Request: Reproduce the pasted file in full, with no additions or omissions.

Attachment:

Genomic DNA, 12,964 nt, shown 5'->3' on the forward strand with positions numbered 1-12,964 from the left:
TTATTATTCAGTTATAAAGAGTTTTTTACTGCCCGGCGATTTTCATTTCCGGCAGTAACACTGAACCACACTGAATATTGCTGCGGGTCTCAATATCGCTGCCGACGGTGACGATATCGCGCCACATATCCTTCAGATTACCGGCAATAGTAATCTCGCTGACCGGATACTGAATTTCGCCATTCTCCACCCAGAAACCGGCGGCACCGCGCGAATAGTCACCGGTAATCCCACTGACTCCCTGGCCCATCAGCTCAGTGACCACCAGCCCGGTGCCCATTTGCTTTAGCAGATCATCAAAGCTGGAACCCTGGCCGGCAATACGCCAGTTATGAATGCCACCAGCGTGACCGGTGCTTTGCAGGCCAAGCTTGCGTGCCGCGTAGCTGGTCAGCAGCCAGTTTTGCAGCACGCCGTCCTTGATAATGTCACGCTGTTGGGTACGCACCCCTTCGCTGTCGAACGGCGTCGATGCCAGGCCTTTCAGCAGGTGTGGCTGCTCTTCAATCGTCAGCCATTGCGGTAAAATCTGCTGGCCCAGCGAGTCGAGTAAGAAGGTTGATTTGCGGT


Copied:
Genomic DNA, 12,964 nt, shown 5'->3' on the forward strand with positions numbered 1-12,964 from the left:
TTATTATTCAGTTATAAAGAGTTTTTTACTGCCCGGCGATTTTCATTTCCGGCAGTAACACTGAACCACACTGAATATTGCTGCGGGTCTCAATATCGCTGCCGACGGTGACGATATCGCGCCACATATCCTTCAGATTACCGGCAATAGTAATCTCGCTGACCGGATACTGAATTTCGCCATTCTCCACCCAGAAACCGGCGGCACCGCGCGAATAGTCACCGGTAATCCCACTGACTCCCTGGCCCATCAGCTCAGTGACCACCAGCCCGGTGCCCATTTGCTTTAGCAGATCATCAAAGCTGGAACCCTGGCCGGCAATACGCCAGTTATGAATGCCACCAGCGTGACCGGTGCTTTGCAGGCCAAGCTTGCGTGCCGCGTAGCTGGTCAGCAGCCAGTTTTGCAGCACGCCGTCCTTGATAATGTCACGCTGTTGGGTACGCACCCCTTCGCTGTCGAACGGCGTCGATGCCAGGCCTTTCAGCAGGTGTGGCTGCTCTTCAATCGTCAGCCATTGCGGTAAAATCTGCTGGCCCAGCGAGTCGAGTAAGAAGGTTGATTTGCGGT